De La Salle University, also referred to as DLSU or La Salle, is a private Lasallian university in Malate, Manila, Philippines. It was founded in 1911 by De La Salle Brothers as the De La Salle College in Paco, Manila with Blimond Pierre serving as its first director. The college moved in September 1921 to its present location to facilitate an increase in enrollment. DLSU, granted university status on February 1975, is the oldest constituent of De La Salle Philippines (DLSP), a network of 17 Lasallian institutions established in 2006 to replace the De La Salle University System.
The university started as a boys' elementary and high school. It started offering in 1920 a two-year Associate in Arts in Commerce program, which was later discontinued in 1931 in favor of a Bachelor of Science in Commerce program. DLSU currently offers coeducational undergraduate and graduate degree programs through its seven colleges and one school specializing in varied disciplines, including business, engineering and liberal arts.
The university, currently under the administration of President Narciso S. Erguiza, is a member of several international university associations (including the ASEAN University Network and International Association of Universities) as well as local organizations (such as the South Manila Inter-Institutional Consortium).
DLSU is identified by the Philippine Commission on Higher Education (CHED) as a "Center of Excellence" in six of its programs, and a "Center of Development" in the same number of programs. The university is also among the 40 institutions granted autonomous status by CHED as of 2010. Likewise, it is the first of the only two institutions granted the highest-level accreditation (Level IV) by the Philippine Accrediting Association of Schools, Colleges and Universities (PAASCU). The university ranks 107th and 451st in the 2011 Asian University Rankings and 2010 World University Rankings, respectively, published by Quacquarelli Symonds.
Research is mainly funded by the De La Salle University Science Foundation. Since 2000, DLSU has been the CHED Zonal Research Center for 10 cities in southern Metro Manila. As such, it evaluates research proposals for recommendation for CHED funding, and monitoring of CHED-funded research, among others. DLSU research has focused on affective computing and renewable energy. Application of its research has resulted to electrification of remote areas in the country through the use of micro hydro generators, and the creation of both of the only two solar cars of the Philippines, SINAG and SIKAT.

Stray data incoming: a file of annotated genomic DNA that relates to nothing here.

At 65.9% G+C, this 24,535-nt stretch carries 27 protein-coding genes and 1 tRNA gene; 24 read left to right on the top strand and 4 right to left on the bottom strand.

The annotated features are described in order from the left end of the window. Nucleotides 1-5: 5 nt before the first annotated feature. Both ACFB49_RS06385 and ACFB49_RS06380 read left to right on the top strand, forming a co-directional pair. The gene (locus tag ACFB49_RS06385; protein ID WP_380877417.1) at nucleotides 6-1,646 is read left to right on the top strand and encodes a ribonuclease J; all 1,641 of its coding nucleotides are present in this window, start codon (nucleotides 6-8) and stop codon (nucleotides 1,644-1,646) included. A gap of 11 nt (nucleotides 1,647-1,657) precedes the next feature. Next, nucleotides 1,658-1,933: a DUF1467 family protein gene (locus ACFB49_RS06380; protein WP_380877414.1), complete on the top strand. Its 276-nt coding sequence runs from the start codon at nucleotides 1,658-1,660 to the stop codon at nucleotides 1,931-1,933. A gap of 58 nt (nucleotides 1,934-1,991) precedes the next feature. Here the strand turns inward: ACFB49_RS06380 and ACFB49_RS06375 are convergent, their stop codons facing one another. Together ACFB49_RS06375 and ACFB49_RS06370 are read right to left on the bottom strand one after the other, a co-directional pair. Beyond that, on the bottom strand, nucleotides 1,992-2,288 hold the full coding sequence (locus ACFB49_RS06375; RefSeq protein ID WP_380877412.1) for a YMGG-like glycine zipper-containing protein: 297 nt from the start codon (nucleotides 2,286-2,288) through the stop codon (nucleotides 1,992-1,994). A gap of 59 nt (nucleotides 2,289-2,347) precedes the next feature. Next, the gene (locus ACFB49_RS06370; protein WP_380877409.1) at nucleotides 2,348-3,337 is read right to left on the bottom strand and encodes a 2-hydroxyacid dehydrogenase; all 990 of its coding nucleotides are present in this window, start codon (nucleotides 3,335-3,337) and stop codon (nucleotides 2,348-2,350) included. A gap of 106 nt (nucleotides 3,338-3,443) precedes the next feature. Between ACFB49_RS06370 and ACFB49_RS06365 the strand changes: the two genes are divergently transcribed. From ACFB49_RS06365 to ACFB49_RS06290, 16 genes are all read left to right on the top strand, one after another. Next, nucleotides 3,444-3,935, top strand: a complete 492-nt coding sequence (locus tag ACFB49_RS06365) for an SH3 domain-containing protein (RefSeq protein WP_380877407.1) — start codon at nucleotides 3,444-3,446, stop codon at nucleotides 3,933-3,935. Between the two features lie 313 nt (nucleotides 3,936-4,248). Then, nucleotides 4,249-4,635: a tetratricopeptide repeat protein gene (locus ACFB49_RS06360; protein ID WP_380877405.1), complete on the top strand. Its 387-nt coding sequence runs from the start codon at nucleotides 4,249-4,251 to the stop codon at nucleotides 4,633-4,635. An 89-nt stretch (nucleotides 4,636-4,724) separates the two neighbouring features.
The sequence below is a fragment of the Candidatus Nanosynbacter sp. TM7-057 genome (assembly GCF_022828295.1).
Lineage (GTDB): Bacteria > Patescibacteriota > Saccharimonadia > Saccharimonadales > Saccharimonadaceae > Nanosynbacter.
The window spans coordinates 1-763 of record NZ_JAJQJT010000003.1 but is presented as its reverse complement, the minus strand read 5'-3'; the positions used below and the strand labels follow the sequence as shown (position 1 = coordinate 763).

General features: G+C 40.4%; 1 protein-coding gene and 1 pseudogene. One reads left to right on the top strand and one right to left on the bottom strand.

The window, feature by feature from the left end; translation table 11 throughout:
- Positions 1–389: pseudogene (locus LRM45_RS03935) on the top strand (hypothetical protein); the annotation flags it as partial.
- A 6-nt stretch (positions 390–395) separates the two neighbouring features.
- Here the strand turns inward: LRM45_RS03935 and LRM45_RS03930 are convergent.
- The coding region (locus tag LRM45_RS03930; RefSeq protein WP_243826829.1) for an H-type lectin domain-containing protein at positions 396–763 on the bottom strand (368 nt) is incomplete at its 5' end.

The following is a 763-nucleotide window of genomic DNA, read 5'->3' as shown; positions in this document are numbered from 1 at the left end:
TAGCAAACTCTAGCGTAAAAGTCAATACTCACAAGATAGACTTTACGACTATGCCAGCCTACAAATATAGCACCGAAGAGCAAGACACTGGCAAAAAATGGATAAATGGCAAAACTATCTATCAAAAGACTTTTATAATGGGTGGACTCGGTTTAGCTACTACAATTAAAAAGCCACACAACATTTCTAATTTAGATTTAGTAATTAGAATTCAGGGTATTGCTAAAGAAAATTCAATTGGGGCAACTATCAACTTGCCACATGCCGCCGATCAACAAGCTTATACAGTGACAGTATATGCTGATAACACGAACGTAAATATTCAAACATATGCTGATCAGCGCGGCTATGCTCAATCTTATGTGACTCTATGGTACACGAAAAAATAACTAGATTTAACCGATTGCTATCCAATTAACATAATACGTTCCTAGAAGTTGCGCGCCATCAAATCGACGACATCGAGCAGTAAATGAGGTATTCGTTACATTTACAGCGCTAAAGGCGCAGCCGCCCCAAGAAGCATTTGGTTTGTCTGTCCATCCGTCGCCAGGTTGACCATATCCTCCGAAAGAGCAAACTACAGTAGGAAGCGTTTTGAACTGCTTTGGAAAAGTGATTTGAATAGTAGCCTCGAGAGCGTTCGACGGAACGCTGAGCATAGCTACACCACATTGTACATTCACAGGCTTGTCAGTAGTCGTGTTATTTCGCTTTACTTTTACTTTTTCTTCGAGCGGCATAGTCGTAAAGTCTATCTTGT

DLSU has four official student publications, including the Ang Pahayagang Plaridel and The LaSallian (a student newspaper). The De La Salle University Chorale has won several awards from different international choir competitions, including the Llangollen International Musical Eisteddfod and Tampere Vocal Music Festival. It is a member of the University Athletic Association of the Philippines since 1986, and has formed rivalries with other universities, including the Ateneo de Manila University and University of Santo Tomas.
People affiliated with the De La Salle University include one National Artist of the Philippines, Archbishops of Manila and prominent politicians, educators, scientists, business tycoons, singers, actors, TV personalities and the field of communication and public service.
The DLSU campus consists of 19 buildings (nine classroom buildings and 10 other buildings for administrative and auxiliary functions) located on a 5.45 ha (13.5-acre) lot in 2401 Taft Avenue Malate, Manila. DLSU faces to its right the Taft Campus of De La Salle – College of Saint Benilde, another DLSP institution, and the Vito Cruz Station of the Manila LRT Yellow Line. As part of the University Belt, several other colleges and universities, including St. Scholastica's College and Philippine Women's University, can be found near the campus.
The buildings have a combined floor area of 136,685.98 m2 (1,471,275.6 sq ft), and mostly feature neoclassical design. These include:
St La Salle Hall, the first building in the campus. The four-storey neoclassical building, completed in 1924, was designed by Tomás Mapúa, the first Filipino registered architect and subsequent founder of Mapúa Institute of Technology. St La Salle Hall has undergone retrofitting since 2010, and is planned for completion by 2012. The LaSallian, the official student newspaper of the university, identifies it as "DLSU's most historic building." Likewise, it is the only Philippine structure featured in 1001 Buildings You Must See Before You Die: The World’s Architectural Masterpieces, a book published by Quintessence Editions Ltd. in 2007.